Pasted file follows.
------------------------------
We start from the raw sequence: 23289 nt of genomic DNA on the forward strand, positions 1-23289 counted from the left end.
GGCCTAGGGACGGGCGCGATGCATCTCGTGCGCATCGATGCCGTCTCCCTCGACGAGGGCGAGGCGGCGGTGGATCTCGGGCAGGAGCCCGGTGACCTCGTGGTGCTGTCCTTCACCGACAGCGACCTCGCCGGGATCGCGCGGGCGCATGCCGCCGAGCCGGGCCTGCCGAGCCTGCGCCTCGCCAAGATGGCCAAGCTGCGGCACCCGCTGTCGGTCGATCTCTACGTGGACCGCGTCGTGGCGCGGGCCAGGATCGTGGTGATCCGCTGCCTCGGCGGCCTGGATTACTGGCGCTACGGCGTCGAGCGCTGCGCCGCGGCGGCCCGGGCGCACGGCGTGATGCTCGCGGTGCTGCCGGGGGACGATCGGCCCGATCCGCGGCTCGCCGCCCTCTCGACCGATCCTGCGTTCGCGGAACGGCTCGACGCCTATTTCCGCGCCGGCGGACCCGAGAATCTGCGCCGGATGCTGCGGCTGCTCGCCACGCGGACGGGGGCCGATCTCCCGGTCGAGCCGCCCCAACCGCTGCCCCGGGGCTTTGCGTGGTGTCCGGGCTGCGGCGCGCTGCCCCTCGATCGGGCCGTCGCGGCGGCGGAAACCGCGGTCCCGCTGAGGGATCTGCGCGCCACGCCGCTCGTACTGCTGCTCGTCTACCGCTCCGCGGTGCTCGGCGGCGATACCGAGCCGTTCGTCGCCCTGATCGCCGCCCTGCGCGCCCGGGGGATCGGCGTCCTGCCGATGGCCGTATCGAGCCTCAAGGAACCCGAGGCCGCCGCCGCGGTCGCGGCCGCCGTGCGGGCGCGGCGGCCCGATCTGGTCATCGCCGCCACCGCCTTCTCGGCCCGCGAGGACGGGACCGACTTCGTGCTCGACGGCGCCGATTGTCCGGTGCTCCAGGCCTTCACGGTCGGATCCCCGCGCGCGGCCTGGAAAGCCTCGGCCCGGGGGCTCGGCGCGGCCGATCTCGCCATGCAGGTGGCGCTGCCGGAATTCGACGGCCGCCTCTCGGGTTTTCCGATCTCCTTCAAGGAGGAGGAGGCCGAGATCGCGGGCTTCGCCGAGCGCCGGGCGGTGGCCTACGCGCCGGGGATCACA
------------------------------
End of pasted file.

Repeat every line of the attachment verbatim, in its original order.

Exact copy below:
We start from the raw sequence: 23289 nt of genomic DNA on the forward strand, positions 1-23289 counted from the left end.
GGCCTAGGGACGGGCGCGATGCATCTCGTGCGCATCGATGCCGTCTCCCTCGACGAGGGCGAGGCGGCGGTGGATCTCGGGCAGGAGCCCGGTGACCTCGTGGTGCTGTCCTTCACCGACAGCGACCTCGCCGGGATCGCGCGGGCGCATGCCGCCGAGCCGGGCCTGCCGAGCCTGCGCCTCGCCAAGATGGCCAAGCTGCGGCACCCGCTGTCGGTCGATCTCTACGTGGACCGCGTCGTGGCGCGGGCCAGGATCGTGGTGATCCGCTGCCTCGGCGGCCTGGATTACTGGCGCTACGGCGTCGAGCGCTGCGCCGCGGCGGCCCGGGCGCACGGCGTGATGCTCGCGGTGCTGCCGGGGGACGATCGGCCCGATCCGCGGCTCGCCGCCCTCTCGACCGATCCTGCGTTCGCGGAACGGCTCGACGCCTATTTCCGCGCCGGCGGACCCGAGAATCTGCGCCGGATGCTGCGGCTGCTCGCCACGCGGACGGGGGCCGATCTCCCGGTCGAGCCGCCCCAACCGCTGCCCCGGGGCTTTGCGTGGTGTCCGGGCTGCGGCGCGCTGCCCCTCGATCGGGCCGTCGCGGCGGCGGAAACCGCGGTCCCGCTGAGGGATCTGCGCGCCACGCCGCTCGTACTGCTGCTCGTCTACCGCTCCGCGGTGCTCGGCGGCGATACCGAGCCGTTCGTCGCCCTGATCGCCGCCCTGCGCGCCCGGGGGATCGGCGTCCTGCCGATGGCCGTATCGAGCCTCAAGGAACCCGAGGCCGCCGCCGCGGTCGCGGCCGCCGTGCGGGCGCGGCGGCCCGATCTGGTCATCGCCGCCACCGCCTTCTCGGCCCGCGAGGACGGGACCGACTTCGTGCTCGACGGCGCCGATTGTCCGGTGCTCCAGGCCTTCACGGTCGGATCCCCGCGCGCGGCCTGGAAAGCCTCGGCCCGGGGGCTCGGCGCGGCCGATCTCGCCATGCAGGTGGCGCTGCCGGAATTCGACGGCCGCCTCTCGGGTTTTCCGATCTCCTTCAAGGAGGAGGAGGCCGAGATCGCGGGCTTCGCCGAGCGCCGGGCGGTGGCCTACGCGCCGGGGATCACA